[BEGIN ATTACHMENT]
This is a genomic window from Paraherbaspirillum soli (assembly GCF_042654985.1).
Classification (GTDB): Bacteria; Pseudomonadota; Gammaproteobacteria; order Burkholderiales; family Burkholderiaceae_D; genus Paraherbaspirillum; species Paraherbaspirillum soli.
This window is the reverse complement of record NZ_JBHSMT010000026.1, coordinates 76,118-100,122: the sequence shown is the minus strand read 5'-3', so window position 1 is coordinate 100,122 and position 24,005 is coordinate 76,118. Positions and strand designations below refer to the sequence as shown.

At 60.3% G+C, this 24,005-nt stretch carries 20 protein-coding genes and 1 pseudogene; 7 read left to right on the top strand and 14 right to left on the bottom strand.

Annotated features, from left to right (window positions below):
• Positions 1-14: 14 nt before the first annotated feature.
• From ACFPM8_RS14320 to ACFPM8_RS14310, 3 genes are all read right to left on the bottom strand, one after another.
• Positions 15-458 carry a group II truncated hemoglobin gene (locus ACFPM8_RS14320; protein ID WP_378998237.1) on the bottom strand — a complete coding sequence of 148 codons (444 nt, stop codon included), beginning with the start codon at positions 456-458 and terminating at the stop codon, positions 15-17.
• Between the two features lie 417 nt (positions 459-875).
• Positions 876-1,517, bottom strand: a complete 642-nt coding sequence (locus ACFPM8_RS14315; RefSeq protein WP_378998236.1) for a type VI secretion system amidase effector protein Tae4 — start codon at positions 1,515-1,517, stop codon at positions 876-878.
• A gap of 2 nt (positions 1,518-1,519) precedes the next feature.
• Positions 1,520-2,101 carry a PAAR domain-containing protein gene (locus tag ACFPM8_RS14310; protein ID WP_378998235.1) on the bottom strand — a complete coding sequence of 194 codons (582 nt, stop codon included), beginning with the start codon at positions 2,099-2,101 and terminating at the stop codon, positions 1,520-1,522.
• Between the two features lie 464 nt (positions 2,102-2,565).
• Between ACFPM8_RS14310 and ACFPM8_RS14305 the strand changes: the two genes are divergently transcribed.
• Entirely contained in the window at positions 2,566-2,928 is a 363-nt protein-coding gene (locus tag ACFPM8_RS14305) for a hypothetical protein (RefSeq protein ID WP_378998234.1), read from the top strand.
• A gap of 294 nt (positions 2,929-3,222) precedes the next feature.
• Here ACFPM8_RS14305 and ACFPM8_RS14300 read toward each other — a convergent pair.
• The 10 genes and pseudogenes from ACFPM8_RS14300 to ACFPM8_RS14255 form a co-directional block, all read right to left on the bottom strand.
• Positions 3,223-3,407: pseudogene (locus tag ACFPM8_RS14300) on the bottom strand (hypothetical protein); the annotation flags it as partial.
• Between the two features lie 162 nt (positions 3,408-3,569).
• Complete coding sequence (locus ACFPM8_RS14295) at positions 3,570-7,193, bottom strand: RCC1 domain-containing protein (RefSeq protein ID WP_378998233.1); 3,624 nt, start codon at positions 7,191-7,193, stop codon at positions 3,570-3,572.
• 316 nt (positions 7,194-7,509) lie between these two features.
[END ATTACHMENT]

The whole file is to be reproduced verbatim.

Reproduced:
This is a genomic window from Paraherbaspirillum soli (assembly GCF_042654985.1).
Classification (GTDB): Bacteria; Pseudomonadota; Gammaproteobacteria; order Burkholderiales; family Burkholderiaceae_D; genus Paraherbaspirillum; species Paraherbaspirillum soli.
This window is the reverse complement of record NZ_JBHSMT010000026.1, coordinates 76,118-100,122: the sequence shown is the minus strand read 5'-3', so window position 1 is coordinate 100,122 and position 24,005 is coordinate 76,118. Positions and strand designations below refer to the sequence as shown.

At 60.3% G+C, this 24,005-nt stretch carries 20 protein-coding genes and 1 pseudogene; 7 read left to right on the top strand and 14 right to left on the bottom strand.

Annotated features, from left to right (window positions below):
• Positions 1-14: 14 nt before the first annotated feature.
• From ACFPM8_RS14320 to ACFPM8_RS14310, 3 genes are all read right to left on the bottom strand, one after another.
• Positions 15-458 carry a group II truncated hemoglobin gene (locus ACFPM8_RS14320; protein ID WP_378998237.1) on the bottom strand — a complete coding sequence of 148 codons (444 nt, stop codon included), beginning with the start codon at positions 456-458 and terminating at the stop codon, positions 15-17.
• Between the two features lie 417 nt (positions 459-875).
• Positions 876-1,517, bottom strand: a complete 642-nt coding sequence (locus ACFPM8_RS14315; RefSeq protein WP_378998236.1) for a type VI secretion system amidase effector protein Tae4 — start codon at positions 1,515-1,517, stop codon at positions 876-878.
• A gap of 2 nt (positions 1,518-1,519) precedes the next feature.
• Positions 1,520-2,101 carry a PAAR domain-containing protein gene (locus tag ACFPM8_RS14310; protein ID WP_378998235.1) on the bottom strand — a complete coding sequence of 194 codons (582 nt, stop codon included), beginning with the start codon at positions 2,099-2,101 and terminating at the stop codon, positions 1,520-1,522.
• Between the two features lie 464 nt (positions 2,102-2,565).
• Between ACFPM8_RS14310 and ACFPM8_RS14305 the strand changes: the two genes are divergently transcribed.
• Entirely contained in the window at positions 2,566-2,928 is a 363-nt protein-coding gene (locus tag ACFPM8_RS14305) for a hypothetical protein (RefSeq protein ID WP_378998234.1), read from the top strand.
• A gap of 294 nt (positions 2,929-3,222) precedes the next feature.
• Here ACFPM8_RS14305 and ACFPM8_RS14300 read toward each other — a convergent pair.
• The 10 genes and pseudogenes from ACFPM8_RS14300 to ACFPM8_RS14255 form a co-directional block, all read right to left on the bottom strand.
• Positions 3,223-3,407: pseudogene (locus tag ACFPM8_RS14300) on the bottom strand (hypothetical protein); the annotation flags it as partial.
• Between the two features lie 162 nt (positions 3,408-3,569).
• Complete coding sequence (locus ACFPM8_RS14295) at positions 3,570-7,193, bottom strand: RCC1 domain-containing protein (RefSeq protein ID WP_378998233.1); 3,624 nt, start codon at positions 7,191-7,193, stop codon at positions 3,570-3,572.
• 316 nt (positions 7,194-7,509) lie between these two features.